LGBTI in Schools in South Africa

South Africa stands as one of the countries in the African region for its protection of lesbian, gay, bisexual, transgender, and Intersex. In most countries in Africa, (more than two-thirds) same-sex acts remain illegal. Moreover, evidence found that African people are among the least accepting of homosexuality in the world.
Same-sex acts in South Africa are legal and discrimination based on sexual orientation, sex, and gender were outlawed in the Constitution after the dismantling of apartheid under Nelson Mandela’s administration in 1997. Despite these advances, many LGBTI individuals still feel as though they are unable to live openly.
LGBTI in schools
LGBTI in Schools
Research on schools in South Africa has found that LGBTI youth are more likely to experience stress and fear at school due to facing verbal, physical harassment and physical assault, sometimes rape because of their gender and sexual identity (de Barros, 2019). Transgender students face the highest rates of harassment, physical assault, and sexual violence.
LGBTI learners not only experience harassment from their peers but from teachers and school administrators. In some cases, teachers who are part of the LGBTI community also face discrimination from colleagues and learners. According to a study conducted by Butler et al. (2003) in some schools, there have been cases where learners have committed suicide after their school headmaster threatened to expel them because of their sexual orientation. Another study by the Human Rights Watch (2011), found evidence that some schools even reinforced social prejudices and discrimination towards LGBTI learners. In some cases, teachers would spread the idea that homosexuality is contagious, and therefore heterosexual learners were seen as being in danger of being “infected” by LGBTI learners Human Rights Watch (2011).
Such negative experiences can affect the likelihood that LGBTI youth will attend or complete school. There has been research that shows that those that experience victimization is more likely to have high rates of absenteeism, high levels of depression and anxiety, low self-esteem, and may even drop out of school (de Barros, 2019).
In terms of teaching, lessons about gender and sexuality diversity are ignored or avoided by teachers, as they do not feel comfortable with discussing such topics (Jones, 2018). Other teachers reported that they avoided topics of LGBTI in fear of being perceived as being homosexual (Jones, 2018).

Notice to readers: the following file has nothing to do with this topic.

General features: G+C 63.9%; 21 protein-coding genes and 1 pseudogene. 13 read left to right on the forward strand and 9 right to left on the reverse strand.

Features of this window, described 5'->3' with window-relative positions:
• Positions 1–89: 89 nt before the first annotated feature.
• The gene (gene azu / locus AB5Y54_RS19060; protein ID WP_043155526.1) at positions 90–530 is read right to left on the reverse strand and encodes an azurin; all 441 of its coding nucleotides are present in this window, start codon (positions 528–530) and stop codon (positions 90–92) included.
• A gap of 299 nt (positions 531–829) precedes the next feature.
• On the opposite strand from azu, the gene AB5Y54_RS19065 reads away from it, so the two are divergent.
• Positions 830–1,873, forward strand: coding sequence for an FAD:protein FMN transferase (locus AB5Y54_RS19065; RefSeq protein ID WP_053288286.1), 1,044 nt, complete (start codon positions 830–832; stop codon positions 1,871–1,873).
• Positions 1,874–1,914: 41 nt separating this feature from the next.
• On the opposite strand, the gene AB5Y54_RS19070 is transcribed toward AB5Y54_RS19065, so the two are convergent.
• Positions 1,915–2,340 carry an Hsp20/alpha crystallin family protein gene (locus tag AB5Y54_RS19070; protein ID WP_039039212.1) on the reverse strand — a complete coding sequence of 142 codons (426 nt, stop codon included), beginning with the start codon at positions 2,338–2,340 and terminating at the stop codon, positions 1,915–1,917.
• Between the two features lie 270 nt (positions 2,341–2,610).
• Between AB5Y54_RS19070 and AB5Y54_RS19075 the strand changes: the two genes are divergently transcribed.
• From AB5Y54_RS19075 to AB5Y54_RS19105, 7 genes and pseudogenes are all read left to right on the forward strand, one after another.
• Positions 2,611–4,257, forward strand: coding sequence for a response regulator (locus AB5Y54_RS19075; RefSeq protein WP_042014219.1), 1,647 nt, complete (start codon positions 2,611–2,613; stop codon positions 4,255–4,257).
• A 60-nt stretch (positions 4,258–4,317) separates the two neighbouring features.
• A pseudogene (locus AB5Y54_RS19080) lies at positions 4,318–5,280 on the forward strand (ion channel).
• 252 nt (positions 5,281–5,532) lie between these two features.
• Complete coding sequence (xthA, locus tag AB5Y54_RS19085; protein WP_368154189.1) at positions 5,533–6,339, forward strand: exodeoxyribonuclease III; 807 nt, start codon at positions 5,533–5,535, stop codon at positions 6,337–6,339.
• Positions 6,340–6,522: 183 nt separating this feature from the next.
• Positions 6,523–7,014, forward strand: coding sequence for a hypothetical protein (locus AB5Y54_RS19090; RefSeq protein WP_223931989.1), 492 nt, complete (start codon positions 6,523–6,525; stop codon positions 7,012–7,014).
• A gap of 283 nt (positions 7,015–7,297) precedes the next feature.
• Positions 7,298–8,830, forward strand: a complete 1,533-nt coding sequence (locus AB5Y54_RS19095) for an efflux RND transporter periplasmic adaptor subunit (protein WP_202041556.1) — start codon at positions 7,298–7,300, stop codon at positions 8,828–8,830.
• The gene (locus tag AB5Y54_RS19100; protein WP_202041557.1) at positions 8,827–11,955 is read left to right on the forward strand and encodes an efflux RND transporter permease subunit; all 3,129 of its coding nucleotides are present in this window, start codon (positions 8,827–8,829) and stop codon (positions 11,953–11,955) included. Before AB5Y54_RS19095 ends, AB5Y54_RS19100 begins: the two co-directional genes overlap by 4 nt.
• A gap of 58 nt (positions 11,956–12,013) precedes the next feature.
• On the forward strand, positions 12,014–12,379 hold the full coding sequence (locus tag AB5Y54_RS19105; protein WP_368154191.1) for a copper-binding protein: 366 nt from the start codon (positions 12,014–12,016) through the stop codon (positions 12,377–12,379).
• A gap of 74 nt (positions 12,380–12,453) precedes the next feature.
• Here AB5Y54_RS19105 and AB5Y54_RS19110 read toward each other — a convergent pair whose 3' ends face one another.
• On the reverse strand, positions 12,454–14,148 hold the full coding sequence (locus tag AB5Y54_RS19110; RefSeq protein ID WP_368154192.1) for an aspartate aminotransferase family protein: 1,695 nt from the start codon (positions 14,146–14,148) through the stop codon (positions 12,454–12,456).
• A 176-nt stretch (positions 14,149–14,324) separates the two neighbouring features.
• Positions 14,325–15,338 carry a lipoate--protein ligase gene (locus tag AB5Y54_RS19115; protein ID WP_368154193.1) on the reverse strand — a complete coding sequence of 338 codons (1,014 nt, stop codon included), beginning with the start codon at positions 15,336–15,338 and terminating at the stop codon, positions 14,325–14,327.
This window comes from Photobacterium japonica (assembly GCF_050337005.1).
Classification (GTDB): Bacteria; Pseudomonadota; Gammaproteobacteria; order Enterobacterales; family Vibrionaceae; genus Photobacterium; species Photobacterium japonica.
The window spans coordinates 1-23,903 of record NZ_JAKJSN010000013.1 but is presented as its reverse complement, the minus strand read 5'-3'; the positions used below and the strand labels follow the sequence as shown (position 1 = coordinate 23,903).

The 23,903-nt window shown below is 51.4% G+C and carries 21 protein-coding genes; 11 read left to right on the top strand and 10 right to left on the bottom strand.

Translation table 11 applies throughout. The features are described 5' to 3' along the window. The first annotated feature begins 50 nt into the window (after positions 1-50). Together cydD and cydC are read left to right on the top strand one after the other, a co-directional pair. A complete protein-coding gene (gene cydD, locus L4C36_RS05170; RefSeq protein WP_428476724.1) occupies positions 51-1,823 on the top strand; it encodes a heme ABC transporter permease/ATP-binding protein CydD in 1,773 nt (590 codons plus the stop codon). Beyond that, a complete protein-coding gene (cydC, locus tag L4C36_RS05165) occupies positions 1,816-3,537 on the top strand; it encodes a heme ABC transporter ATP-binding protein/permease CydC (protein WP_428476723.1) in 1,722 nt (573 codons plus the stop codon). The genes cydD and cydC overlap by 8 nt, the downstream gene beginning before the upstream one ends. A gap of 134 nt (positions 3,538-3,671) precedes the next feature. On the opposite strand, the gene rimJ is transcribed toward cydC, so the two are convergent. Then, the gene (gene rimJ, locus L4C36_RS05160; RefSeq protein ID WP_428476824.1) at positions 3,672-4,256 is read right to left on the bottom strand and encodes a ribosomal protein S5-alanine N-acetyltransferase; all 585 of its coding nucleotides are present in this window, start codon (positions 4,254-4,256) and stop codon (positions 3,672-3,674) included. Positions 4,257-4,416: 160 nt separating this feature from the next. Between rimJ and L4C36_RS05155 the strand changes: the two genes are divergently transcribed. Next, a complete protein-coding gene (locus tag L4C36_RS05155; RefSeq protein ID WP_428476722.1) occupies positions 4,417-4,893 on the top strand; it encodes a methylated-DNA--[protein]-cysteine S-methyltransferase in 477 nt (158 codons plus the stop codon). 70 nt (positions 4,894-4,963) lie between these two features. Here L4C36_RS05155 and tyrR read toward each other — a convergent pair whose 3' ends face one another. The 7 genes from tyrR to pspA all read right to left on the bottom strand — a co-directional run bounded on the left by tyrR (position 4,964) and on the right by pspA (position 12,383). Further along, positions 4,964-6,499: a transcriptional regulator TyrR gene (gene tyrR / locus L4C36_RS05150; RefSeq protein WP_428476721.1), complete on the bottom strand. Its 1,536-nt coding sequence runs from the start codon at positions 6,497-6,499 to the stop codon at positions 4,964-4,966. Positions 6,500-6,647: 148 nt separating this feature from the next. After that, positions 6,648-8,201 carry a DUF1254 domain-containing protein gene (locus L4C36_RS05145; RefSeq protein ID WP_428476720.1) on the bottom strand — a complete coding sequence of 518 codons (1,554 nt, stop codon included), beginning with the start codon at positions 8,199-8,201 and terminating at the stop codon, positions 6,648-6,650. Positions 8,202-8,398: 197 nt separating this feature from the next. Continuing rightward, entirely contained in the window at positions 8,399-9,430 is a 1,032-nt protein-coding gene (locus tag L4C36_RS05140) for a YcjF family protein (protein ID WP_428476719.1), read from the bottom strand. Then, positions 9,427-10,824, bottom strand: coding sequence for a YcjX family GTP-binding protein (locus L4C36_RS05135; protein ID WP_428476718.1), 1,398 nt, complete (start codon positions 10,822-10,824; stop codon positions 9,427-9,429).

Bullying and intolerance in schools are due to misinformation and lack of information (de Barros, 2019). This is often due to preconceived ideas and mindsets inherited from communities where it is taboo to focus or acknowledge homosexuality (de Barros, 2019). Despite how cisgender individuals may feel, the rights of LGBTI youth are protected by sections 9 and 10 of the Constitution as well as the South African Schools Act (SASA). Section 5 of the SASA states that learners should have their educational needs met without facing unfair discrimination.
Discrimination
How to improve the school experience for LGBTI learners
Inclusivity
To assist with LGBTQ in schools, in 2020 the Western Cape Department of Education drafted what is said to be South Africa’s first gender identity and sexual orientation guidelines, to make schools more inclusive and supportive of LGBTI learners (Writer, 2020). According to the department, current policies and guidelines that the Department of Education holds lack support for LGBTQI learners at school (Writer, 2020). It is believed that these new guidelines will fill the gap that the National Department of Basic Education has over the years left limited inclusion of LGBTI people in education and textbooks (Writer, 2020). This new policy is still a work in progress and is open to the public for individuals to offer their input and criticism to improve the policy.

The introduction of queer support in schools can help lay a foundation for safe spaces for learners. Schools such as Wynberg Girls High School, Rustenburg Girls, and other schools have such groups for learners. This allows students to receive advice and find others that they can relate to, and help them create a community of support. The creation of organisations and clubs will also assist with the expansion of school-based support for LGBTI youth.

Support Group

Nomzamo Dikana

Humanitarian